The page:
This is why we were created: In Isaiah 43:7, God speaks of those “Whom I created for My glory”. A Christmas Tree in a Red Skelton skit was fond of asking, “What’s my purpose for being here?” Our purpose for being here is to bring glory to God--to increase and enhance His reputation in the world (see Malachi 1:11, 1:14, 2:1, and 2:5). Puritan Jonathan Edwards said that God’s glory is “the end (or ‘purpose‘) for which God created the world”, and both parents and children have the privilege of living out that purpose. Let this one purpose be the purpose that drives you!
So, this is God’s design for families; this is why He created the parent-child relationship. He could’ve just had each generation created like Adam from the ground. But He didn’t!
How do children bring God glory? To answer that question, just think about what God communicates to us about Himself by creating the parent-child relationship: Fatherly care/protection/provision (as well as motherly nurture) on His part, and total dependency on another on our part. It teaches us His Fatherly wisdom and our childlike naïveté. It further teaches us that Grander purposes exist (which we can’t always comprehend) for the difficult times we encounter--just as an earthly Father may rap a toddler on the hand to prevent him from sticking his finger in an electrical outlet, so God may allow difficult things in our lives, but always does so out of love, for our good, and for His glory.
We could continue to make these comparisons, but the point is: parent-child relationships are a means used of God to instruct us regarding Himself. It’s similar to the analogy Paul makes in Ephesians 5 between the husband-wife relationship, and the relationship Christ has with His church. Did Paul simply look around for a human comparison to describe Christ’s relationship with His church? Or could it be that God designed marriage for this very purpose: to instruct His people regarding His ways with them. So it is with the parent-child relationship. Remember God’s sovereignty, and that there is no happenstance with Him; He is purposeful in all He does.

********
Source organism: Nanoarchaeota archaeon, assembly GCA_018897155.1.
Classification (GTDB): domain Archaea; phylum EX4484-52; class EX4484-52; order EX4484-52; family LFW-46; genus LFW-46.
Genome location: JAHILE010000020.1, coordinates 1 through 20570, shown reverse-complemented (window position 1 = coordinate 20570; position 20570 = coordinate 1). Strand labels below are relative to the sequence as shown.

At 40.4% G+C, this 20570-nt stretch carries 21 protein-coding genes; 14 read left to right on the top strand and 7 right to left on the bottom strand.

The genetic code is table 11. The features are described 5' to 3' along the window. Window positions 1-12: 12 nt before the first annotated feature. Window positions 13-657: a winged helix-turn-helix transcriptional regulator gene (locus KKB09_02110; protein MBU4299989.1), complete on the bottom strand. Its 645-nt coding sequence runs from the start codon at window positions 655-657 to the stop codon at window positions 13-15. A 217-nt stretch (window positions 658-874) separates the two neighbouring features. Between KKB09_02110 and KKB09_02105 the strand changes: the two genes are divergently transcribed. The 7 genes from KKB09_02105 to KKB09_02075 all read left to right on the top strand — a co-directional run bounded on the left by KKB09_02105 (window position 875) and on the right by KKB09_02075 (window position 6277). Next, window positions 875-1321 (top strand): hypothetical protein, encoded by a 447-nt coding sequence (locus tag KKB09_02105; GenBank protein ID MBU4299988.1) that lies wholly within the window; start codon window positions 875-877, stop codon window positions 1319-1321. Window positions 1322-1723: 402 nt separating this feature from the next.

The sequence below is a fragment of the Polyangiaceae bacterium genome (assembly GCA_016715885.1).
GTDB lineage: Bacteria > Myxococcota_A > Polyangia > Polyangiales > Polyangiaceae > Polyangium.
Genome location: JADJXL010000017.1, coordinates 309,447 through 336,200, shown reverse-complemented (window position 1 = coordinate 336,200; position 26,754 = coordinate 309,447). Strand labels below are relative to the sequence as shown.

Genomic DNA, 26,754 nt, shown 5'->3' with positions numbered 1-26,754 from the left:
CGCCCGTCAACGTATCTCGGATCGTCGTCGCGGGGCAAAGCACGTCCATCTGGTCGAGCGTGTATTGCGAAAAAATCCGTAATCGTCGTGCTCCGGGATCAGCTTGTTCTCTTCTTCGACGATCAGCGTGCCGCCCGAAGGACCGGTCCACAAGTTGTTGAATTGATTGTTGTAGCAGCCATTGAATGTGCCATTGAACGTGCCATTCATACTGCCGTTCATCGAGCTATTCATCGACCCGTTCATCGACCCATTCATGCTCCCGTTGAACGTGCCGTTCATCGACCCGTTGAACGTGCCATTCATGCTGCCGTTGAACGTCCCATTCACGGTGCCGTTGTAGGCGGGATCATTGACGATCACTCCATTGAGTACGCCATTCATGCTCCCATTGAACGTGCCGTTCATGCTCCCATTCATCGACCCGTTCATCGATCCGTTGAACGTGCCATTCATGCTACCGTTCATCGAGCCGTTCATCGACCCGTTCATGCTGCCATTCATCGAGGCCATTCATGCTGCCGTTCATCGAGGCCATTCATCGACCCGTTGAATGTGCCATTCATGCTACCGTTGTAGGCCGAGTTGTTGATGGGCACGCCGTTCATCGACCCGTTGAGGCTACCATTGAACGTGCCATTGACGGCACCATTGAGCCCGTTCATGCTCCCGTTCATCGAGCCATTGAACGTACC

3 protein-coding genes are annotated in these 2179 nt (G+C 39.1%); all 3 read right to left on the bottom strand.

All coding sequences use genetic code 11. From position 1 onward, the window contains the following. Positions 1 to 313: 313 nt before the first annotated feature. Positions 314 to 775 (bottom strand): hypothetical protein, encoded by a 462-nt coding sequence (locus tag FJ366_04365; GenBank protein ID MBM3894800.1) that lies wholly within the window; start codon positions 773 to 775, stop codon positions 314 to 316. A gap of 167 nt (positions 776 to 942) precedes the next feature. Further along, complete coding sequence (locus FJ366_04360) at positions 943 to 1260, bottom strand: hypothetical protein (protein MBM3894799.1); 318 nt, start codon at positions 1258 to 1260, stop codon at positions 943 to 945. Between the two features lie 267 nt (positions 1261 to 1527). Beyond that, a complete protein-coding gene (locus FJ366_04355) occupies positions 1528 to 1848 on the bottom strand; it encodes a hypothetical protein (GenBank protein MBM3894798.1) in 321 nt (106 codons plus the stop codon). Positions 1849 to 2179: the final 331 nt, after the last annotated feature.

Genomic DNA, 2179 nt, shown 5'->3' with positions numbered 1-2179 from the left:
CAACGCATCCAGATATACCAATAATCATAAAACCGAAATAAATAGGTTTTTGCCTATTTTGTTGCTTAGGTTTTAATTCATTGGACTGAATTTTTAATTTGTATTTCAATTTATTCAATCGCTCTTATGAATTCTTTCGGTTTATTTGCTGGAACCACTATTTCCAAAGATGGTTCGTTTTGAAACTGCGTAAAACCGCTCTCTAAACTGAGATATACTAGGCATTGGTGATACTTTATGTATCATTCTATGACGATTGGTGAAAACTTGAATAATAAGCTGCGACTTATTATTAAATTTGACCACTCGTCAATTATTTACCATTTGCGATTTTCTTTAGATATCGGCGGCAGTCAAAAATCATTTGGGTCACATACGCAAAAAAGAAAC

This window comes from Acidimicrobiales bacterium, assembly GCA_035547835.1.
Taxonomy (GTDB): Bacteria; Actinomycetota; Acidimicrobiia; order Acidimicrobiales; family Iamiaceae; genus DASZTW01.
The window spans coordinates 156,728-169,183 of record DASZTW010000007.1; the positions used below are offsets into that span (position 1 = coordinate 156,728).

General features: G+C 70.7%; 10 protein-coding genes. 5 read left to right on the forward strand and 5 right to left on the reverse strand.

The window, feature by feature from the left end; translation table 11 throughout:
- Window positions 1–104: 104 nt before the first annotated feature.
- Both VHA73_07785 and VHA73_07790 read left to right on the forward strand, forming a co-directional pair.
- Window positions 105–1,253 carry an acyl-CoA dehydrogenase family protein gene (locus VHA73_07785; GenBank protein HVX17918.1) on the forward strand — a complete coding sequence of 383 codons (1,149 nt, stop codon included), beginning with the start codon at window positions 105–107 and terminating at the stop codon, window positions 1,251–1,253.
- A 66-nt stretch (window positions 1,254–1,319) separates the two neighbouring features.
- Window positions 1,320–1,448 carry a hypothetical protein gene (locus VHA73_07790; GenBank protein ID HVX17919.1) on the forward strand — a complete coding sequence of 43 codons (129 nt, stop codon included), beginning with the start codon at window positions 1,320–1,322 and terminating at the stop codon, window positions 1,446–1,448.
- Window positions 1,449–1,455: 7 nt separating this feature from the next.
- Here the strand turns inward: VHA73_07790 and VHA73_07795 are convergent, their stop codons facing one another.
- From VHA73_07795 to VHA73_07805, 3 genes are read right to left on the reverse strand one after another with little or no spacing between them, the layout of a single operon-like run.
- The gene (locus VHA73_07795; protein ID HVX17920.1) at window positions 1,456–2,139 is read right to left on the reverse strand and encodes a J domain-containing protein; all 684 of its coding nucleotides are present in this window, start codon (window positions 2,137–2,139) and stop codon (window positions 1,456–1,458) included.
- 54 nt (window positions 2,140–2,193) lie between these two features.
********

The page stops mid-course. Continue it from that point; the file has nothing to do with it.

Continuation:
The Exhortation--vs. 15c, 16b: “guard yourselves in your spirit, and do not be faithless.”
(repeated). Be on guard; be vigilant, against:
1) The enemy, who prowls around like a roaring lion seeking whom he may devour (1 Peter5:8)
2) The world, which seeks to conform us to its pattern (Romans 12:2), and
3) Our flesh, since we sin when we are carried away and entice by our own lusts (James 1:14).
If you think you have built walls sufficient to keep out the enticements of the devil and the world, you may have neglected this one vitally important fact: there is, as Puritan John Owen has said, “an enemy within”. That’s why it’s so important to ask God: “Search me, O God, and know my heart! Try me and know my thoughts! And see if there by any grievous way in me, and lead me in the way everlasting!” (Psalm 139:23-24). Yes, examine yourself-- but also be aware of your capacity for self-deception.